was concerned with raining and the national security agency they would have to go after the funding. congress must be happy the way things are going because they don't seem to want to do anything about it. that is all i have to say. robert is on our line for independents. caller: i would like to i heard asay that recent blurb regarding president obama's attempt to rein in nsa surveillance. rathertly think it is disingenuous. it doesn't really matter what administration is in office. council,nal security these are agencies that are so entrenched in our government. they basically operate through a black budget. a lot of money that was siphoned through taxes are going to be totally off the books. it doesn't matter what any president or any policy -- they want to operate independent of the administration and the office. beware of the military and industrial complex. bob is on our line for democrats. caller: i would like to remind folks that when george bush was trying to pass to this -- pass this patriots act, the big response to people worried about losing their freedom or thatty's or whatever w
CSPAN
Dec 9, 2013 12:35am EST
, with the director of national intelligence, with the fbi, with the nsa, with the national security council, and with the pentagon. this country it's included downing street, the cabinet office, the national security advisor, gchq themselves, and the dinas committee. we've consulted more than 100 times with the agencies in order to be aware of their concerns before we published them. >> and so i suppose my question is, have you gone through all of the 53,000 documents? and have some been excluded from publication? will they not be appearing. have others been put in the yes, okay for publication? >> i think -- in terms of publishing documents, i think we've published 26. >> i'm referring to the ones which have not yet been. >> we did a few more pages of documents that have been redacted. i would not expect us to publish a huge amount of more. 26 over six months. >> what about the ones that have been communicated to the united states. because i understand some of those, the names have been redacted and some of them haven't. how did you go about deciding which names to redact and which not --
CSPAN
Dec 8, 2013 10:00pm EST
house, with the director of national intelligence, with he fbi, with the nsa, with the national security council, and with the pentagon. this country it's included downing street, the cabinet security e national advisor, gchq themselves, and dinas committee. we've consulted more than 100 times with the agencies in order be aware of their concerns before we published them. so i suppose my question is, have you gone through all of 53,000 documents? and have some been excluded from publication? will they not be appearing. have others been put in the yes, publication? >> i think -- in terms of ublishing documents, i think we've published 26. >> i'm referring to the ones yet been. not >> we did a few more pages of ocuments that have been redacted. publishnot expect us to a huge amount of more. 26 over six months. the ones that have been communicated to the united states. because i understand some of hose, the names have been redacted and some of them haven't. how did you go about deciding names to redact and which not -- the guardian ear, has not used any names. in the rare occasion where we'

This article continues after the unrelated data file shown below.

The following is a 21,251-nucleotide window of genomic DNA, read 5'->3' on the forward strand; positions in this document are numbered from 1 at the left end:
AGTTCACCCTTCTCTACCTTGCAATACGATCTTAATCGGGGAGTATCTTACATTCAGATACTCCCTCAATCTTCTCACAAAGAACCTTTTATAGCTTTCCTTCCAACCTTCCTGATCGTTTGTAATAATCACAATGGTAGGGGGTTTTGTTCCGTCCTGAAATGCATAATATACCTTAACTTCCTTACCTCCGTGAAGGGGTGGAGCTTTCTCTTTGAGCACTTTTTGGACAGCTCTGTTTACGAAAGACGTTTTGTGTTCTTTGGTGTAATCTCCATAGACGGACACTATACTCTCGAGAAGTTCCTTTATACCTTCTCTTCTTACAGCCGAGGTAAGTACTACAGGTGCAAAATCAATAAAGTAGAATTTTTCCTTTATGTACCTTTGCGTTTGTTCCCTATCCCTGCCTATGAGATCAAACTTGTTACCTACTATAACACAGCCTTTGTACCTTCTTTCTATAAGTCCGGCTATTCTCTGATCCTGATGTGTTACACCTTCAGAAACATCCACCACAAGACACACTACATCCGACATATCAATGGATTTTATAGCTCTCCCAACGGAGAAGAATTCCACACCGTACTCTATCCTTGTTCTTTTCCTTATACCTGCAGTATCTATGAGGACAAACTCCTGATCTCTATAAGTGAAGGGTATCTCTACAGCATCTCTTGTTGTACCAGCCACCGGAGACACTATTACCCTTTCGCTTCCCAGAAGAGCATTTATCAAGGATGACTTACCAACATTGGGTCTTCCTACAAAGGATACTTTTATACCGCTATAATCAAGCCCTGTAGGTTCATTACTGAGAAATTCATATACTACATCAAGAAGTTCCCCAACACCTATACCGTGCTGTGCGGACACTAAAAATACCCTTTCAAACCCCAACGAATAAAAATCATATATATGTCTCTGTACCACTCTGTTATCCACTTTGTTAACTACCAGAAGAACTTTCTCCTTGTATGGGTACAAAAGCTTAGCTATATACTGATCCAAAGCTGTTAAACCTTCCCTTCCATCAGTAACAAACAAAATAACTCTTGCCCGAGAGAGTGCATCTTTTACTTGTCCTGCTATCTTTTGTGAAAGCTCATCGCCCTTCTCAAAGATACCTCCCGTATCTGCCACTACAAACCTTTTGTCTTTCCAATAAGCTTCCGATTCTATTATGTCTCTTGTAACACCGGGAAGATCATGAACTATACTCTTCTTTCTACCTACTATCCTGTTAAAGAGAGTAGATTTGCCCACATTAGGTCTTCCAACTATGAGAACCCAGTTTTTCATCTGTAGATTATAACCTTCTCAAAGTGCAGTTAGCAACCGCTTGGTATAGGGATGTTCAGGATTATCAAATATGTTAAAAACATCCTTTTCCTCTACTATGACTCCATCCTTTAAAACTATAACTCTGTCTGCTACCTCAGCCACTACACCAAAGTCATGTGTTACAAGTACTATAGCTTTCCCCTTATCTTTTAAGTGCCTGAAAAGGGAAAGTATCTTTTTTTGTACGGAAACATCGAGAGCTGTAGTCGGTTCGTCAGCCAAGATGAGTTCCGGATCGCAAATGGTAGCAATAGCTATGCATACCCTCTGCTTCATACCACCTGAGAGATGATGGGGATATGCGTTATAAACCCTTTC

CSPAN
Dec 9, 2013 12:30pm EST
are and what we are doing on behalf of national security. to give you some idea about the 5irection of one of the big agencies that we have that are every day, 24 hours a day, seven days a week in 142 countries around the world with 17,000 people, doing the nation's business. we have some talented men and women and i will talk about them. john, thank you very much. i want to thank for the great introduction. i want to thank the institute of world politics and the staff that puts these things on. it is important that we keep doing i think it is a really important endeavor that we keep doing this. politicstute of world and your personal dedication to hosting this annual lecture is a testament to the institute's commitment to training a new generation of critical thinkers. the professionals in this room who recognize the value of studying history when confronting modern issues of national security and world politics. as early as 1932, there was a which begins with a surprise attack on pearl harbor. part of the curriculum. i have a graduate degree. in march of 1931, intelligence reports warn o
Search Results 0 to 6 of about 7